Anne Nakamoto L&S Sciences
Investigating the role of transposable elements in fungal plant pathogen genome evolution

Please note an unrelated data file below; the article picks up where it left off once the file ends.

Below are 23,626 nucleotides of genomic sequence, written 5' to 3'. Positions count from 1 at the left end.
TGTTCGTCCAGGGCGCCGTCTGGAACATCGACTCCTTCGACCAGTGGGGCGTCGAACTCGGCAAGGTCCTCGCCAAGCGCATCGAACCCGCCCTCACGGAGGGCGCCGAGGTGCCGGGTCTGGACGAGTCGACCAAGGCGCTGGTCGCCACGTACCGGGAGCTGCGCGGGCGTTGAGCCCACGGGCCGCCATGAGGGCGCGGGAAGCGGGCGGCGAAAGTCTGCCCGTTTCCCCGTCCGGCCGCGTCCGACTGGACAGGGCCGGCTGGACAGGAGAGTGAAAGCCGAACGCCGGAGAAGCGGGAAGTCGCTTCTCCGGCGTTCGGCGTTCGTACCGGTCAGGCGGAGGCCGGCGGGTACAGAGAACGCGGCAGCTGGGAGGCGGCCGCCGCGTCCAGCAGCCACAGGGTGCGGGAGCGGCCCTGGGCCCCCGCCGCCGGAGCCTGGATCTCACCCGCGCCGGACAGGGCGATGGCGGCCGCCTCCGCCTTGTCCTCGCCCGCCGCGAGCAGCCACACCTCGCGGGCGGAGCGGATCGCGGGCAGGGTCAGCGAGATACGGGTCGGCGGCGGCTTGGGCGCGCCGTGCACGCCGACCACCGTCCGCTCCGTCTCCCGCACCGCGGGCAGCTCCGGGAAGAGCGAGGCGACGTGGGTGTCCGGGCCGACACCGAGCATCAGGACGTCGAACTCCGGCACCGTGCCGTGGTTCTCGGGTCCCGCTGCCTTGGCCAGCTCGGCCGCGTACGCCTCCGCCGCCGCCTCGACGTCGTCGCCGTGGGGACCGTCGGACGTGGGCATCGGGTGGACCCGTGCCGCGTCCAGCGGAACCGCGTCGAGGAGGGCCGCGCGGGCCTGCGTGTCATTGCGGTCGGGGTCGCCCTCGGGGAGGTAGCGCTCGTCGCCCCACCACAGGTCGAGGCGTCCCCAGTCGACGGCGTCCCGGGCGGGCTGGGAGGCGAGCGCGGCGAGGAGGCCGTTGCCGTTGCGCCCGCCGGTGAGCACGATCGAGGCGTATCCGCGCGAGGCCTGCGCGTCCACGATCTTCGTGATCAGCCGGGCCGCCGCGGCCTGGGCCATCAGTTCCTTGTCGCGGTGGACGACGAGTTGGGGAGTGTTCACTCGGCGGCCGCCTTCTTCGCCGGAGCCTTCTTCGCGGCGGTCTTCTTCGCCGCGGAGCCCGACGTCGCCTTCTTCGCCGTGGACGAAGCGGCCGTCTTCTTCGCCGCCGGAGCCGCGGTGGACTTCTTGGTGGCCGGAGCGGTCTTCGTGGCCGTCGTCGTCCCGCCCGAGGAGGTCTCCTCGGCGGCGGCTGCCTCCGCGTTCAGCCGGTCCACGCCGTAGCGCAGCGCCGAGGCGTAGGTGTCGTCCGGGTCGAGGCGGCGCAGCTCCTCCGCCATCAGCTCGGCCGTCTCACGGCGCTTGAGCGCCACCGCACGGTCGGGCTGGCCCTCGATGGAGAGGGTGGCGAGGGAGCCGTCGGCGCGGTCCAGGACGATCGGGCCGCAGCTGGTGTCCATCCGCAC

Fungal plant pathogens pose a significant threat to biodiversity and food security worldwide. This threat is aggravated by their quickly evolving genomes that adapt to evade host plant defenses––even newly deployed resistant crops are often only effective for a few years in the field. Among these pathogens is Magnaporthe oryzae, which infects rice and many other grasses, resulting in significant crop losses each year. Transposable elements (TEs) are DNA sequences that can change their position within the genome and are thought to generate genomic diversity; thus, they are hypothesized to be involved in the evolution of M. oryzae. However, much is still poorly understood about how these elements shape the M. oryzae genome. My research will ask how TEs play a role in M. oryzae’s adaptation to host plant defenses and expansion of host range by investigating the differences in TE content between various host-specific lineages of M. oryzae. The results of this project will improve our understanding of the M. oryzae genome, aiding in further studies towards developing effective host plant resistance methods.